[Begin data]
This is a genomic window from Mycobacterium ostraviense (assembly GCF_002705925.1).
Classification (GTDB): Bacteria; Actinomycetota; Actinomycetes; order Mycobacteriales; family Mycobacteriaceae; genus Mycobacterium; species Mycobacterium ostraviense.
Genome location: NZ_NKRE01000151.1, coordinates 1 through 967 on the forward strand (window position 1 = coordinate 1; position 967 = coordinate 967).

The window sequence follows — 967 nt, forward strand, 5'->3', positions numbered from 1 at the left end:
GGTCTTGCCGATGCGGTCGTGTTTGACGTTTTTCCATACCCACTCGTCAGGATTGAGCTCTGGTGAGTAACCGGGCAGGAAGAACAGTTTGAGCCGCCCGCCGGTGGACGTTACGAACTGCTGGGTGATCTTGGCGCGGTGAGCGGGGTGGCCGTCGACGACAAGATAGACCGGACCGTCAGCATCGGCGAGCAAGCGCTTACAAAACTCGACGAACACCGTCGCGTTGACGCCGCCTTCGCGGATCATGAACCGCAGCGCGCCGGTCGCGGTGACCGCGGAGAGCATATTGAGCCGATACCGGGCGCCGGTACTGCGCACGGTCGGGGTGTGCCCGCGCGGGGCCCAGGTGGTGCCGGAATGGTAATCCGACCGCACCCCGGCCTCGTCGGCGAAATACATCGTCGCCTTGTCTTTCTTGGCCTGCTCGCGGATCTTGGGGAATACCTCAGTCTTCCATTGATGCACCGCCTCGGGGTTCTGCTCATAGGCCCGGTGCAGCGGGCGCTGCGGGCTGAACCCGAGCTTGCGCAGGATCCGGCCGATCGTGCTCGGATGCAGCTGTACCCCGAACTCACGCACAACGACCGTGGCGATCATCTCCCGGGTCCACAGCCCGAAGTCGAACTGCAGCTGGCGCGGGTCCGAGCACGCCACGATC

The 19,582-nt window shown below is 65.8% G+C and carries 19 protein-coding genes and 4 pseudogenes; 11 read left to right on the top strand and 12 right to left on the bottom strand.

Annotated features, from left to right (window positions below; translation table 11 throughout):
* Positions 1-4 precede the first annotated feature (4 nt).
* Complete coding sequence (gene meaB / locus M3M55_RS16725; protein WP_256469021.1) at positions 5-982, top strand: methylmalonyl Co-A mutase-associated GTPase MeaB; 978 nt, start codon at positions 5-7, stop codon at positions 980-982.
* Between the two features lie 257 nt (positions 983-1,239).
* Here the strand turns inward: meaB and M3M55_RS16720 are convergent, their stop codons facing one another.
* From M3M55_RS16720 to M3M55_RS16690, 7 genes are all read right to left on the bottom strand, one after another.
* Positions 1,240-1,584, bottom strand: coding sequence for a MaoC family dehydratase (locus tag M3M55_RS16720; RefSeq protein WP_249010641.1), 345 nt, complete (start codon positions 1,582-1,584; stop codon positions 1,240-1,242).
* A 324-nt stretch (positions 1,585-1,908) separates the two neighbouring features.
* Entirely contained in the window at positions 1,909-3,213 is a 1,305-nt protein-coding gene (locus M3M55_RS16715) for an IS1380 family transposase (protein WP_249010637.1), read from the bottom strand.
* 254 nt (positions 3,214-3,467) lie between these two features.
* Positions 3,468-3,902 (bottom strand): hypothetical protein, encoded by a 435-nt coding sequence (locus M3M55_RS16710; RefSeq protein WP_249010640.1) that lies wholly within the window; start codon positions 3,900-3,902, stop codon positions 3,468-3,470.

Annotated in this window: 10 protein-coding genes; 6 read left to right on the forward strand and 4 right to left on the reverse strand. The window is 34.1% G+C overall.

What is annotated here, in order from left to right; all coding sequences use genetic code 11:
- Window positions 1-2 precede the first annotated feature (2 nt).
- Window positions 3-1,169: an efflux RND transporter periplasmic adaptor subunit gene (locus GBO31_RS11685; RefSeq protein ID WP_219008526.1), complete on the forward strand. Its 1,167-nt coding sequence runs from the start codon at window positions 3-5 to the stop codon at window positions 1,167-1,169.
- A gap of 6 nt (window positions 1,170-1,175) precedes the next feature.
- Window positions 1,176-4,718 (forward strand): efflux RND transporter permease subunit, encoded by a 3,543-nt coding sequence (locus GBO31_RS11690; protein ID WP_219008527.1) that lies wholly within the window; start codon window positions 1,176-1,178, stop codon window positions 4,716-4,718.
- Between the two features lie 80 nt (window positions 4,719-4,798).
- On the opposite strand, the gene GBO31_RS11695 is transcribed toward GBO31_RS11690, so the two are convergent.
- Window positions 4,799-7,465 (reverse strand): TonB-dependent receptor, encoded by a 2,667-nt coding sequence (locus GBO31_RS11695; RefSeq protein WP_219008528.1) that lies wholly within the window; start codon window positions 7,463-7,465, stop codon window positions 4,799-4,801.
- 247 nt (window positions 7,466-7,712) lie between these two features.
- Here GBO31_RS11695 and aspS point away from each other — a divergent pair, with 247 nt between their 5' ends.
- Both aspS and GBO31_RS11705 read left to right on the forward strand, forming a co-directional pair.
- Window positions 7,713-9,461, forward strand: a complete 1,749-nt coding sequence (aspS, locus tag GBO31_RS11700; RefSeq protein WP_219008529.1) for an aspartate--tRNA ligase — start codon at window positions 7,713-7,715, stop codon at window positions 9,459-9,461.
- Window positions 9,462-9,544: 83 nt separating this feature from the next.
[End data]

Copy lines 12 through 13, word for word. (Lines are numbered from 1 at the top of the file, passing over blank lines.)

* From M3M55_RS16720 to M3M55_RS16690, 7 genes are all read right to left on the bottom strand, one after another.
* Positions 1,240-1,584, bottom strand: coding sequence for a MaoC family dehydratase (locus tag M3M55_RS16720; RefSeq protein WP_249010641.1), 345 nt, complete (start codon positions 1,582-1,584; stop codon positions 1,240-1,242).